At Dell, sustainability is deeply integrated into the organization and the function reports to the chief marketing officer. Dell’s Pflueger points out that the marketing organization has a global purview that gives sustainability an equally broad outreach. Reporting to the marketing organization also ties the efforts to customers, analysts and opportunities to leverage sustainability for brand development. To build sustainability expertise across the organization, Dell uses a hub-and-spoke model. A small core team works with subject-matter experts across the company to collect data and generate insights about what customers are seeking.

Kimberly-Clark uses a bottom-up/top-down approach and matrix structure to drive its sustainability efforts. The company’s CEO meets with his leadership team and the head of sustainability to set five-year goals and a vision for efforts beyond. The planning work then cascades through the organization for vetting and input. “But then each line executive owns the goals,” Falk says. “We develop a quarterly scorecard so that my leadership team and every business unit leader can see where they stand. Sustainability goals are as important as any others on their lists.”

Scorecards, key performance indicators (KPIs) and other metrics are a mainstay of how many Sustainability-Driven Innovators make sure their efforts come to fruition and achieve the desired impact. Timberland, for example, is currently developing a new set of sustainability KPIs that will be tightly linked to financial performance. AT&T invested in back-end systems to collect the data needed to evaluate its efforts. At AT&T, facilities are graded A through F and the scorecard data is shared broadly throughout the organization. “Visibility into the data drives behavior,” says John Schulz, director of sustainability operations. “Managers want to do well among their peers, and progress on sustainability is linked to their annual performance reviews.”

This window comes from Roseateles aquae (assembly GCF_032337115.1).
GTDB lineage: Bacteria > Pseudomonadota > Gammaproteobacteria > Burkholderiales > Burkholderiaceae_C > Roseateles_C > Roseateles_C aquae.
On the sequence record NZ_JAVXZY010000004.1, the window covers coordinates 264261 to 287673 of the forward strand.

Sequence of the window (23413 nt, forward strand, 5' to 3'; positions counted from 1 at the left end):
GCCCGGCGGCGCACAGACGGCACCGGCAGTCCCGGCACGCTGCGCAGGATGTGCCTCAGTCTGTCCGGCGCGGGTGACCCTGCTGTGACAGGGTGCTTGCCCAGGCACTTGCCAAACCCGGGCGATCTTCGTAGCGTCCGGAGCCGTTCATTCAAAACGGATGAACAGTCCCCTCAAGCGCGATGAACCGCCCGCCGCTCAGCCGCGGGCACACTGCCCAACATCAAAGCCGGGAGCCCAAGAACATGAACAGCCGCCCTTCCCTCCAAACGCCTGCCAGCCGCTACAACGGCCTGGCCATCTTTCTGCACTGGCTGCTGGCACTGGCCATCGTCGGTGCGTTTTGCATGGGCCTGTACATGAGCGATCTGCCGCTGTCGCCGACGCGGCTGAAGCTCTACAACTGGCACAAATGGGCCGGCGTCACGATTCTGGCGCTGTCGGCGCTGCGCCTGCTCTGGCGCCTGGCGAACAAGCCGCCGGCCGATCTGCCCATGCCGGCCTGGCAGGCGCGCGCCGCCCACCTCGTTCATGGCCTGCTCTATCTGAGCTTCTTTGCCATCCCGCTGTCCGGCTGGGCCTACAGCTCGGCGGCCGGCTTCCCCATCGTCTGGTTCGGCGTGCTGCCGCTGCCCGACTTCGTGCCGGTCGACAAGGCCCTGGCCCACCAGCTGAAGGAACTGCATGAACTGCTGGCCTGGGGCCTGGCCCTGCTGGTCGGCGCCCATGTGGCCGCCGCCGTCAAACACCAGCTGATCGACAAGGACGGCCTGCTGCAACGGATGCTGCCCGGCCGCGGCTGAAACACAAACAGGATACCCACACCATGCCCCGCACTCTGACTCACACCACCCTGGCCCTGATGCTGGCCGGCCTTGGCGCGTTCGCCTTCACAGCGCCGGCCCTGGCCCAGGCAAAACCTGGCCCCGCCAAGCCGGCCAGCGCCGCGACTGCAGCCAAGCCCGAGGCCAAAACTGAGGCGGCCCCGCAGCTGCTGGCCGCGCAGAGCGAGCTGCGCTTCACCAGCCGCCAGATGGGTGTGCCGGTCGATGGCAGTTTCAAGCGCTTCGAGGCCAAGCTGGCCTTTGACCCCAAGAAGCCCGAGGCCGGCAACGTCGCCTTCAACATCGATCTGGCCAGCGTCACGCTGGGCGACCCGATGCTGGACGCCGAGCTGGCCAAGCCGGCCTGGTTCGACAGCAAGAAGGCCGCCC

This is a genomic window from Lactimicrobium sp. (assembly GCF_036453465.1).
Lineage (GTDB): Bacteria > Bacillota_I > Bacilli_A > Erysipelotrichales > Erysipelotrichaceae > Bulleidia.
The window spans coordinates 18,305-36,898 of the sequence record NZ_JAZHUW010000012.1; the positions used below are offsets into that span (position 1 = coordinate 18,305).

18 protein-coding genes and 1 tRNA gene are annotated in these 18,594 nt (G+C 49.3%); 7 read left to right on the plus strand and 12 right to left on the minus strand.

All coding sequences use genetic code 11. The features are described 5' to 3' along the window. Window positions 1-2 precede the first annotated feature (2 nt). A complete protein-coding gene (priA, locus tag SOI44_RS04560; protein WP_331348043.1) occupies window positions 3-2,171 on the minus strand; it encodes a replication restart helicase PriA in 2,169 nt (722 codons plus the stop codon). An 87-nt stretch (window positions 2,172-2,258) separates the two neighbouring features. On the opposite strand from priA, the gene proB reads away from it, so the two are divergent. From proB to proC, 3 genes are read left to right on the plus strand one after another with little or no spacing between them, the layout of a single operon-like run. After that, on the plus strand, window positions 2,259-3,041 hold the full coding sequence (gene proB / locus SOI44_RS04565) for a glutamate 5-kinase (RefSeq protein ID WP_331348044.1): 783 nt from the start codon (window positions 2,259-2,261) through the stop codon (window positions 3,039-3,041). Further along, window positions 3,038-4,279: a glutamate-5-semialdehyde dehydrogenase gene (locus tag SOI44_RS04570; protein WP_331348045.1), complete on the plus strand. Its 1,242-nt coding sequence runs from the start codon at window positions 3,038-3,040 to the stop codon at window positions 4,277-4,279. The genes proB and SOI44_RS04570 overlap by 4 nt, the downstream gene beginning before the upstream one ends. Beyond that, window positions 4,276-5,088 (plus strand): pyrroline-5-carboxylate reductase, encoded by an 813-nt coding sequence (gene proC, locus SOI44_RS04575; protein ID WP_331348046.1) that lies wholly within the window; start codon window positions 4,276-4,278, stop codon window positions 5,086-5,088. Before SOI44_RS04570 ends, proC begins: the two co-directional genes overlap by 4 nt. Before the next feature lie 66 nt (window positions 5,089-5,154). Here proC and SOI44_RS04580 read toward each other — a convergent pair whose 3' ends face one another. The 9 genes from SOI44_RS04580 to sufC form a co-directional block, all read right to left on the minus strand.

Most Sustainability-Driven Innovators don’t tend to march to the beat of their own drummers. They are not married to one-size-fits-all or other prescribed approaches. Instead, they generate profit by changing the way they address their markets and operating models. Sustainability is a strategic mandate that Sustainability-Driven Innovators support through providing leadership from the top and by integrating sustainability into the organization.